356 Abstracts integration of both quantity and quality of life into a single analysis to be used for treatment comparisons. METHODS: EORTC QLQ C-30,...

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integration of both quantity and quality of life into a single analysis to be used for treatment comparisons. METHODS: EORTC QLQ C-30, FACT-G&P were used to collect QoL data for 288 subjects with asymptomatic hormone refractory prostate cancer as part of a randomized, double-blind, placebo-controlled dose ranging study of atrasentan, a selective endothelin-A receptor antagonist. Both instruments were administered at baseline and then at every six weeks until disease progression. The missing QoL domain scores were imputed by last observation carried forward method. The QoL domain scores were converted to a unit scale, range 0–1, with a higher score indicating improved QoL. The conversion was implemented with a linear affine transformation of original score according to Ware et. al. Each subject’s QADFS was computed as the sum of the product QoL weights and the duration for which the patient experienced that level of QoL. These QADFS times were then analyzed with Kaplan-Meier methodology. In order to analyze the effect of administrative censoring on the results an area under the curve analysis for each QoL domain was implemented with the assumption of equal length of follow-up (365 days). RESULTS: The mean QADFS were estimated and compared amongst the three treatment groups. These comparisons yielded results that were robust to the choice of QoL domains and the length of follow-up. CONCLUSIONS: Multidimensional QoL instruments may be used to provide a summary index for assessing the response of novel interventions for cancer patients. It accounts for patient’s QoL for the duration of the trial unlike the traditional (e.g., ANOVA) methods of analyses.


IS HEALTH-RELATED QUALITY OF LIFE (HRQL) IMPROVED BY GASTRO-ESOPHAGEAL REFLUX DISEASE (GERD) DRUGS? Chassany O, Duracinsky M, Bergmann JF Therapeutic Research Unit, Hopital Lariboisiere, Paris, France OBJECTIVE: Effective antisecretory drugs are available to treat GERD, and result in dramatic improvement of pyrosis over placebo. Assessing a similar improvement of HRQL would appear of value. METHOD: A critical appraisal of published controlled trials was performed using a checklist. RESULTS: Although trials comparing proton pump inhibitors (PPI) to placebo or to H2-blockers or cisapride showed a clinically significant difference in the rate of complete relief of pyrosis, none was able to show a clear and unbiased HRQL improvement. For each trial, several or all of the following issues that may help one to have confidence in study results are not presented or are missing: justification of the choice of questionnaires; hypotheses of changes in HRQL scores and power estimation (even if HRQL assessment is a secondary endpoint); justification of the use of several question-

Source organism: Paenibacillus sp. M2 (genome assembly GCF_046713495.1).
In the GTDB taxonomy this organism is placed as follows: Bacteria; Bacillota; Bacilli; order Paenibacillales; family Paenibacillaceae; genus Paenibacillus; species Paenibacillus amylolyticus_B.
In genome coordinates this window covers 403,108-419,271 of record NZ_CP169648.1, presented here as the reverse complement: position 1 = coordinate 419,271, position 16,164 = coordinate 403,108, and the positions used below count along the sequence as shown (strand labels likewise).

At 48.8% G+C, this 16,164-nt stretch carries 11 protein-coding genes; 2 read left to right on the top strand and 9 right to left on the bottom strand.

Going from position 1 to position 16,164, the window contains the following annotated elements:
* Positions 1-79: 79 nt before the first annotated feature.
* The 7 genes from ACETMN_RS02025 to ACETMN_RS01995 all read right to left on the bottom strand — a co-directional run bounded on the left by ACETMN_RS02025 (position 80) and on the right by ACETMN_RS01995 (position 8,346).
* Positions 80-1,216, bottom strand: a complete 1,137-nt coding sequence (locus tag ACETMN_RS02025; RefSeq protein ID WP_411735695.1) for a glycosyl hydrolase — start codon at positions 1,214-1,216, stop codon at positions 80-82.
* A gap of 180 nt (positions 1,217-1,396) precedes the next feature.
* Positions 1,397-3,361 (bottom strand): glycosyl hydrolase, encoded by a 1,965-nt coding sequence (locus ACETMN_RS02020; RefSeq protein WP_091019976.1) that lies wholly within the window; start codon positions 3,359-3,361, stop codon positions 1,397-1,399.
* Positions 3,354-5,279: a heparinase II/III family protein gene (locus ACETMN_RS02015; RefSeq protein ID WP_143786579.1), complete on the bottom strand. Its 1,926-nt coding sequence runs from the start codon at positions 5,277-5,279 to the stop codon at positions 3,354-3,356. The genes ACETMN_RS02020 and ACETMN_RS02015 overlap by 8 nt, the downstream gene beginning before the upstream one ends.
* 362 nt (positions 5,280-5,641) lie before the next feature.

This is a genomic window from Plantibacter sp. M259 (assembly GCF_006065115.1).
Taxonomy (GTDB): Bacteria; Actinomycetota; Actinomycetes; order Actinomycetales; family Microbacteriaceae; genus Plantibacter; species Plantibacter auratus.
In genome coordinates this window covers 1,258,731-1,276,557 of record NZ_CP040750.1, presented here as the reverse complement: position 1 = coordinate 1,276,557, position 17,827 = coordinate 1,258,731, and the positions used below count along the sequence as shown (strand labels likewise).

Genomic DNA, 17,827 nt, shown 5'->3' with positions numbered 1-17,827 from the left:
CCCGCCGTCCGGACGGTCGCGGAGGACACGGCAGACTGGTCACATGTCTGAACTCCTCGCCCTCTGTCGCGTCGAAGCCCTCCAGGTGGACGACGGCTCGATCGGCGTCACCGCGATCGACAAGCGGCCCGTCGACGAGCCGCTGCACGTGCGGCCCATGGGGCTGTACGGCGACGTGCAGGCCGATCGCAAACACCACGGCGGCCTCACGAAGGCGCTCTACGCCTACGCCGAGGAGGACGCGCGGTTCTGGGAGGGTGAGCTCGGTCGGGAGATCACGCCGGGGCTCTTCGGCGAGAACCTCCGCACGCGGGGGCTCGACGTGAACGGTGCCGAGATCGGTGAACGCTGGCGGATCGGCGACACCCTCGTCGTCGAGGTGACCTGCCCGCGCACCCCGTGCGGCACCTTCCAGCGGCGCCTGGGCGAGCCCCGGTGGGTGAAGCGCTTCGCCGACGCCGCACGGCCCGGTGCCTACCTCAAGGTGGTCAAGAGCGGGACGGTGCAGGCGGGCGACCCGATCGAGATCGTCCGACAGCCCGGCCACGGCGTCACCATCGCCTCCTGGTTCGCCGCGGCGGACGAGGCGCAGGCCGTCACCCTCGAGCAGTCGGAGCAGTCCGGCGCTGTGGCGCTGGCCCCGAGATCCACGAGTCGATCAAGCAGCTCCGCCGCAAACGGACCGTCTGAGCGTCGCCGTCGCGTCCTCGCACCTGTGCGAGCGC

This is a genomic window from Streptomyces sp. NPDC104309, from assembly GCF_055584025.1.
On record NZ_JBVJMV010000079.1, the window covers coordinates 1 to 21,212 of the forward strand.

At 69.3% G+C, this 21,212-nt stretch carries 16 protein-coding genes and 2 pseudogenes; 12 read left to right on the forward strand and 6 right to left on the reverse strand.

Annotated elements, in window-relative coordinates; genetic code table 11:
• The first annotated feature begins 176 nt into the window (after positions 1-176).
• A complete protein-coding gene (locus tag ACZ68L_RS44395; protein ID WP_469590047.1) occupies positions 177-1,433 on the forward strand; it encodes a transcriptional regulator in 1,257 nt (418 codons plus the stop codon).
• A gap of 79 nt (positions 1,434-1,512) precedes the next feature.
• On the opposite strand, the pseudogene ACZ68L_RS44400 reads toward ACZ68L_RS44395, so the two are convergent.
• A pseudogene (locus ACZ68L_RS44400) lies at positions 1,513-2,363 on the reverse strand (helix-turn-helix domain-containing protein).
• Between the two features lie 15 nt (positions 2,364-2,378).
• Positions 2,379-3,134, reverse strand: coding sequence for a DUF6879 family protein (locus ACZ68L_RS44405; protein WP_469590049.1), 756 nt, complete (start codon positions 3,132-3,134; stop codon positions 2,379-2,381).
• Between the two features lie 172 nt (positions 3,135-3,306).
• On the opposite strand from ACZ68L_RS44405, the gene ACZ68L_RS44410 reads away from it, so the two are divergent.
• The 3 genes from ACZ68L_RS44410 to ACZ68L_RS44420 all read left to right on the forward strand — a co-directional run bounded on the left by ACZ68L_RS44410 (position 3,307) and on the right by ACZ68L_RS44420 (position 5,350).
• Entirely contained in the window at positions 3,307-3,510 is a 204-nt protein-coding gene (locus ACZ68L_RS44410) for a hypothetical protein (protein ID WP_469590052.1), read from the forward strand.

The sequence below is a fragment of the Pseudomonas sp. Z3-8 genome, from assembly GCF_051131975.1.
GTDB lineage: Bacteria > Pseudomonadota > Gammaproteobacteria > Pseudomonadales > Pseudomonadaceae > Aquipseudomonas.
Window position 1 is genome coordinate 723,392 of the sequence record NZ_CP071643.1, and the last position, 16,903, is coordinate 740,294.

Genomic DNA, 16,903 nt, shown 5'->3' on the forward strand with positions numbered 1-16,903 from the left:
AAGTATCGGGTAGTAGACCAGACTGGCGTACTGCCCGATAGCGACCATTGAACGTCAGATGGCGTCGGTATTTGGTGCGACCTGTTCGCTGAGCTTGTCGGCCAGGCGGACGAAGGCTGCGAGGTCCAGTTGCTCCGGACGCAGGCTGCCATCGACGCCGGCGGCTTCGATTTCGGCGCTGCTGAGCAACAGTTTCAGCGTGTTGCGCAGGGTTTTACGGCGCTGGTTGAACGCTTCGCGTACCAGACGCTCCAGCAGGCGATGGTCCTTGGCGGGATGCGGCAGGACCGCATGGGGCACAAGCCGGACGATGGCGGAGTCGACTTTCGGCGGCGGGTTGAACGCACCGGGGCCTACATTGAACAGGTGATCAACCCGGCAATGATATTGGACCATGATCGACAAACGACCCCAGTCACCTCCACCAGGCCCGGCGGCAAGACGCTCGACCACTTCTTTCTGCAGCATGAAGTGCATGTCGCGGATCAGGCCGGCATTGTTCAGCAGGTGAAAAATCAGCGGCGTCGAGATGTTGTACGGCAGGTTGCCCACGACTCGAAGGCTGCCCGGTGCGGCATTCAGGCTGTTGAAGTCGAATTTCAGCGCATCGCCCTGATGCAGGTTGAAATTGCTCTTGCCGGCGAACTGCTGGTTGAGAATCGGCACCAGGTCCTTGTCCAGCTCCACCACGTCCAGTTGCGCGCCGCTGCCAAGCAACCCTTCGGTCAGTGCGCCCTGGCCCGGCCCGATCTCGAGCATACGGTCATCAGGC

naires (are they covering different concepts?); statistical analysis plan; description and imputation of missing data, and intent to treat analysis (e.g. 408 patients among 599 randomized in a trial are analyzed for HRQL with no explanation about missing data); adjustment for multiple statistical comparisons; presentation of all the scores. Generic questionnaires (Psychological General Well Being is the most frequently used) result most often in non significant differences or findings without clinical significance (effect size ⬍ 0.30). This raises the uncertainty of questionnaire responsiveness, knowing that pyrosis is largely improved and that the sample size of trials ranges from 300 to 800. Using the specific questionnaire, Gastrointestinal Symptom Rating Scale, leads to significant results, but it may be argued that this questionnaire is not simply a symptom scale, because only two items on the questionnaire concern bother about pyrosis and regurgitation. CONCLUSION: There is concern to conclude that despite a large improvement of pyrosis, especially with PPI, there is no definite demonstration that HRQL is improved in GERD.


DEVELOPMENT AND PRELIMINARY PSYCHOMETRIC VALIDATION OF THE PATIENT ASSESSMENT OF UPPER GASTROINTESTINAL DISORDERS-SYMPTOM SEVERITY INDEX (PAGI-SYM) IN GI PATIENTS Rentz A1, Schmier A1, de la Loge C2, Dubois D3, Jones R4, Peeters K3, Zodet M1, Revicki D1 1 Center for Health Outcomes Research, MEDTAP International, Bethesda, MD, USA; 2MAPI Values, Lyon, France; 3 Health Economics, Johnson & Johnson, Beerse, Belgium; 4 Health Economics, Johnson & Johnson, Titusville, NJ, USA OBJECTIVE: Patient-reported symptom severity measures are important for evaluating the effectiveness of treatments for gastrointestinal diseases because they are the only measures in clinical evaluation that directly reflect the patient experience. The objective of this study is to describe the development and initial testing of a new patient self-report instrument, the Patient Assessment of Upper GastroIntestinal Disorders-Symptom Severity Index (PAGI-SYM) in subjects with gastroesophageal reflux disease (GERD) or dyspepsia. METHODS: Instrument content was based on an extensive review of the published literature and interviews with patients and clinicians. A sample of 448 persons with GERD (249) or dyspepsia (199) were identified and recruited from a large population survey. Using telephone interviews, subjects completed the PAGI-SYM, the SF-36, and a measure of patient-rated change in GI-related symptoms, the Overall Treatment Effect Scale (OTE). Two-week reproducibility was evaluated in 68 subjects. RESULTS: The 37-item PAGI-SYM is comprised of 6 subscales: heartburn, reflux/regurgitation, nausea/vomiting, abdominal pain, bloating/early satiety, and other symptoms. Subscale internal consistency reliability was good (alpha ⫽ 0.74 to 0.92) with the exception of the two-item sub-